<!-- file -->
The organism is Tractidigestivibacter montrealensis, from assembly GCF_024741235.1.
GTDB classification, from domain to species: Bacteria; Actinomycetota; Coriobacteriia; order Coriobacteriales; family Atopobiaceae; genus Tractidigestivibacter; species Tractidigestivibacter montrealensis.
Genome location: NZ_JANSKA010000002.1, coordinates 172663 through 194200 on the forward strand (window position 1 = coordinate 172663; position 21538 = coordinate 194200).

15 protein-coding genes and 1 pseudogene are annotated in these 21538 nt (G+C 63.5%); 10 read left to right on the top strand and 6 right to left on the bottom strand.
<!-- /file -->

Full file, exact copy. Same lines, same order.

The organism is Tractidigestivibacter montrealensis, from assembly GCF_024741235.1.
GTDB classification, from domain to species: Bacteria; Actinomycetota; Coriobacteriia; order Coriobacteriales; family Atopobiaceae; genus Tractidigestivibacter; species Tractidigestivibacter montrealensis.
Genome location: NZ_JANSKA010000002.1, coordinates 172663 through 194200 on the forward strand (window position 1 = coordinate 172663; position 21538 = coordinate 194200).

15 protein-coding genes and 1 pseudogene are annotated in these 21538 nt (G+C 63.5%); 10 read left to right on the top strand and 6 right to left on the bottom strand.